About us

About the Dartmouth History Research Group

The Dartmouth History Research Group began in 1991 when Ray Freeman, a local history teacher and author, first brought together people interested in exploring local history. Sadly Ray died on 19 September 2023. A page dedicated to her memory, giving an account of her life and work, can be found here.

Although Ray’s published works had contributed a great deal to the understanding and appreciation of our local history, there was still a lot left to discover. The group agreed to concentrate on research and making historical information about Dartmouth and the surrounding area available to everyone – that remains our focus today.

Under Ray’s leadership, progress was rapid – by the end of 1993 there were ten books in print. To help the growing number of people interested in local and family history, the Group began collecting and transcribing documents such as parish registers and census returns. In 2003, under new Chairman Irene O’Shea, and led by Wally Fleet, longstanding member and later the Group’s third Chairman, the Group began a new project, the development of a website, “The Dartmouth Archives”, bringing together an extensive collection of information and resources, and funded by a generous grant from the Local Heritage Initiative of the Heritage Lottery Fund (and others). The website went live in 2007, enabling people all over the world to discover the history of Dartmouth and the surrounding area. The present website aims to build on that very considerable and remarkable achievement.

Over the years we have made available much family history information including parish registers, census records and burial records. Other activities include transcribing and summarising original records such as property deeds which are a rich source of information on the history of the town. Oral history has also been an important theme and we have taped the memories of older residents and anyone with stories to tell about the past. We have produced many books and articles and contributed to many collaborative projects, working with Dartmouth Museum, Dartmouth Town Council, and other local groups and organisations. Our contribution to Dartmouth’s Mayflower 400 project in 2020 is one recent example.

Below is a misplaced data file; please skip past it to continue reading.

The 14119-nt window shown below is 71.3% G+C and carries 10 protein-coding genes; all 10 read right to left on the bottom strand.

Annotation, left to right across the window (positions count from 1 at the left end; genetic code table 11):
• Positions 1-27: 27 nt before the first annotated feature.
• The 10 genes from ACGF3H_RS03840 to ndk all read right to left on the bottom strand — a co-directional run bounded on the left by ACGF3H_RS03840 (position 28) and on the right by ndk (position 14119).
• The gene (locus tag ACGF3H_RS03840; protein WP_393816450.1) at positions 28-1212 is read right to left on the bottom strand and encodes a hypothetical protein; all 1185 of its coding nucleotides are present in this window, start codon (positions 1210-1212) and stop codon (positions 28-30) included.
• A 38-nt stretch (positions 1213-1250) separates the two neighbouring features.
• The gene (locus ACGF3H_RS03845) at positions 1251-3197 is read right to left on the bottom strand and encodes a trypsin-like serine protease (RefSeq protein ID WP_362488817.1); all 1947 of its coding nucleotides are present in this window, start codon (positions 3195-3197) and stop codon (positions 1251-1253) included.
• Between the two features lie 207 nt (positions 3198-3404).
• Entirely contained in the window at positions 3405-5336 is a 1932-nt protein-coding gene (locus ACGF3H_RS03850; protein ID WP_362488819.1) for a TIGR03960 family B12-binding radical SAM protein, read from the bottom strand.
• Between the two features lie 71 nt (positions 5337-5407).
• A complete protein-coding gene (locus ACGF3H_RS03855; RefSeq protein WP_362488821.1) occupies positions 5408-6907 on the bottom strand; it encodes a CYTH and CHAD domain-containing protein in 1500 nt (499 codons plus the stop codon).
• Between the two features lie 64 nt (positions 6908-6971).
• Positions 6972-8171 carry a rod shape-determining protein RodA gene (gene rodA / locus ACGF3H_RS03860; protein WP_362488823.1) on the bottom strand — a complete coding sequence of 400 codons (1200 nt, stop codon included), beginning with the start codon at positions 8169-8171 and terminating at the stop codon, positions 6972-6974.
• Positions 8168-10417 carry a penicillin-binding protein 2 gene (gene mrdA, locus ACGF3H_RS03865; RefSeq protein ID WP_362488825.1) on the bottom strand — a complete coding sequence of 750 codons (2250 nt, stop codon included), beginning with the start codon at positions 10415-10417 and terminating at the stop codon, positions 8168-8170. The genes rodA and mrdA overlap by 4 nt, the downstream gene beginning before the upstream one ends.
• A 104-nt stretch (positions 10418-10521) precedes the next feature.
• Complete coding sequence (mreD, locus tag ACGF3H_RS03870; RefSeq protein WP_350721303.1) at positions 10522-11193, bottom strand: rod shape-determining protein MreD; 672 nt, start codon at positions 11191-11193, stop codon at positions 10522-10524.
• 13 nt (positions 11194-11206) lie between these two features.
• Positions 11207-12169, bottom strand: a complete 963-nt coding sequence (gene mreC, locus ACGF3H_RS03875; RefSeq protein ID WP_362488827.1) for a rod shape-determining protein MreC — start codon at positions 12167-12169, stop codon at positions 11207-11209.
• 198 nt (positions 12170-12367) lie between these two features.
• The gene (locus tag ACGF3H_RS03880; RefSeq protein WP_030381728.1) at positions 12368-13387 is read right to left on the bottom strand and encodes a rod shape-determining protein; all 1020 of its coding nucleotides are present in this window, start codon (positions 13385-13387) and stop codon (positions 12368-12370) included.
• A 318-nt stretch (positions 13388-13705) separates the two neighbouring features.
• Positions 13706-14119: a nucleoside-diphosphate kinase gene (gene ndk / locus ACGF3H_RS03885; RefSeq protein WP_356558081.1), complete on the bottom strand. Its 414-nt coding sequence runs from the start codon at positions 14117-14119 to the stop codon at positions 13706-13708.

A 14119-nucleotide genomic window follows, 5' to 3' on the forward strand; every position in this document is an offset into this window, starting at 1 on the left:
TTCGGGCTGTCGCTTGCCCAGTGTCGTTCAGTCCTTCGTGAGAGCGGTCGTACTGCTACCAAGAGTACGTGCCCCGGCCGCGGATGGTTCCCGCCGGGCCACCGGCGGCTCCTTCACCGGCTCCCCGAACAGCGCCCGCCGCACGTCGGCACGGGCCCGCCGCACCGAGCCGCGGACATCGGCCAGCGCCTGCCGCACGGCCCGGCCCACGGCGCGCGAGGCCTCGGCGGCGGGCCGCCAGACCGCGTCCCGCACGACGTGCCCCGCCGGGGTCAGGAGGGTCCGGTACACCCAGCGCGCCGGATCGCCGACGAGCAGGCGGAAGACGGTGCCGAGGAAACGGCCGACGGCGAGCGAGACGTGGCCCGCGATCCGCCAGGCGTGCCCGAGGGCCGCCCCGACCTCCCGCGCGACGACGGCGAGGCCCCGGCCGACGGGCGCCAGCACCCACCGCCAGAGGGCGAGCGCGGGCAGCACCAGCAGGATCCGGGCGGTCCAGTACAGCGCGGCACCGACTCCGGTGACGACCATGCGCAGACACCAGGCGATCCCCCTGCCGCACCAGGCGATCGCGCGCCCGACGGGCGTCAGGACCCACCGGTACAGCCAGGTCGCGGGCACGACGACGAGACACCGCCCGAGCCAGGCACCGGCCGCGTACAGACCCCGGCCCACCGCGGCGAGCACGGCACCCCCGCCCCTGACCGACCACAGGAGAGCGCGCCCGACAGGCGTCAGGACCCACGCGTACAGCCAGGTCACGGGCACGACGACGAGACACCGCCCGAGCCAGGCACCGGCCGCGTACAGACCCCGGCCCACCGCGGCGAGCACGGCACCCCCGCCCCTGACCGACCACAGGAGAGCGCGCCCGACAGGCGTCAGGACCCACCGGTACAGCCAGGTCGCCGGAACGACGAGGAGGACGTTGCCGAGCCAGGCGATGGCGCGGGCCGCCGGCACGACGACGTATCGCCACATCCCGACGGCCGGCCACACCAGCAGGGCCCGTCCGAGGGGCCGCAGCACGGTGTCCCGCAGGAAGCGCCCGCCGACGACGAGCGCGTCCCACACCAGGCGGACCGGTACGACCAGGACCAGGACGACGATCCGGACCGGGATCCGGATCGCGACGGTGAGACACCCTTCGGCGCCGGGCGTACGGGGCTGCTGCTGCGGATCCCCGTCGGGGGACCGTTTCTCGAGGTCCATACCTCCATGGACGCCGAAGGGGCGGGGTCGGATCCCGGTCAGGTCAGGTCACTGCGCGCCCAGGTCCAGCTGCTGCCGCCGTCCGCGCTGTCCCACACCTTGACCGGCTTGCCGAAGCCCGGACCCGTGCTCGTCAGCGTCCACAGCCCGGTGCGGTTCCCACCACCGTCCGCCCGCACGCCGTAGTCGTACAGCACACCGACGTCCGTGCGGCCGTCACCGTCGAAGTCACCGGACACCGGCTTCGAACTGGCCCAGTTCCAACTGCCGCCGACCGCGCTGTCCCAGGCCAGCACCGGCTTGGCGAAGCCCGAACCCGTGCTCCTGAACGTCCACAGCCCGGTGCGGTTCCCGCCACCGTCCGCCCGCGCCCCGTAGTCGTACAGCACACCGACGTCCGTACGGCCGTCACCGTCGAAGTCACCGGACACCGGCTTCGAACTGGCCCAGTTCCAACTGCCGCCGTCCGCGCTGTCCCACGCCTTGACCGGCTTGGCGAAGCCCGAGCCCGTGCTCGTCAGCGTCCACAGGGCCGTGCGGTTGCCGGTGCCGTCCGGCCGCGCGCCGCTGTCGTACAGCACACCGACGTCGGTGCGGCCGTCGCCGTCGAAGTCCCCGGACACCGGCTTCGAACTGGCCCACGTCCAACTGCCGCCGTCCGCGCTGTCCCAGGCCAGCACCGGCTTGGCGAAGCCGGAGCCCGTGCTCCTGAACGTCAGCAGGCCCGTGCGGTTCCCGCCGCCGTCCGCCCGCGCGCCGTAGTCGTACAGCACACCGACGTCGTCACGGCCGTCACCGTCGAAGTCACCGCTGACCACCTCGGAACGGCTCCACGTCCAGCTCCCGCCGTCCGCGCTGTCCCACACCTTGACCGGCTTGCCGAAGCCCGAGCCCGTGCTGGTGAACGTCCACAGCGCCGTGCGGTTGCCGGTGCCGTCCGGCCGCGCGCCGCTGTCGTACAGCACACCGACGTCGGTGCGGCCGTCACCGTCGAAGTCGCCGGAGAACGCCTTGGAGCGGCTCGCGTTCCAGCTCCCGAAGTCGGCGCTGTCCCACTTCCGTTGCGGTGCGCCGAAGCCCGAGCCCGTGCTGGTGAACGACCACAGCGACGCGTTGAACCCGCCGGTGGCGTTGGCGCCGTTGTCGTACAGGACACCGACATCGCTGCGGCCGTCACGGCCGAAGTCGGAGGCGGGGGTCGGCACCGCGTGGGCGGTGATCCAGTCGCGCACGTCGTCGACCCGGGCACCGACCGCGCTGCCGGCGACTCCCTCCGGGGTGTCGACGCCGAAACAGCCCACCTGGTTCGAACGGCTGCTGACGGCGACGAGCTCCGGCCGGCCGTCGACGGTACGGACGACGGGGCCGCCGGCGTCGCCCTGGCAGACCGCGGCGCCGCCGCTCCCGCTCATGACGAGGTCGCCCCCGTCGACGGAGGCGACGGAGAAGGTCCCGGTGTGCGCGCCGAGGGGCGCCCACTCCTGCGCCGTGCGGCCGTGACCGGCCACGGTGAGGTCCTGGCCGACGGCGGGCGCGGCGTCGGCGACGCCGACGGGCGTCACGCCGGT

Perhaps you have memories of life in this part of Devon locked in your head, or longstanding family links to the local area, or other local knowledge? If so, come and join us and help make history! We’re always delighted to welcome new members and value all skills and experience. You can learn as you go along and you don’t need any research qualifications – just enthusiasm, perseverance and an enquiring mind! Members pursue whatever aspects of local history they are interested in, support other members in their research, or get involved in wider DHRG projects. Everyone works in their own way and contributes in whatever way suits them best.

To find out more, come to one of our meetings (see the home page for details) or email us at enquiries@dartmouth-history.org.uk

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We are marking International Women's Day today and World Book Day yesterday with a post about Flora Thompson, who lived in Dartmouth from 1928 until 1940. Living in Above Town with far-reaching views over the Dart and out to sea, and reflecting on her Oxfordshire childhood, she wrote the first book in her now famous trilogy, Lark Rise to Candleford. A blue plaque marks the house today.Eldest surviving child of Albert and Emma Timms, a stonemason and a nursemaid, Flora went to elementary school and began working life at 14, as a post office clerk. Working in the post office she met John Thompson, another post office worker; they married in 1903. In 1927, John was appointed Dartmouth postmaster; Flora did not want to move, but grew to love the Devon countryside. In 1940 she and her husband moved to Brixham. Sadly her health never recovered after the death of their youngest son Peter, lost at sea in 1941 when his merchant ship was torpedoed. Flora died in 1947 and her ashes were interred in Longcross Cemetery, Dartmouth. Her modest memorial there - appropriately in the form of a book - fondly commemorates Peter too, as she requested in her wi#dartmouthm#localhistorys#internationalwomensdayn#worldbookday2024y2024 ... See MoreSee Less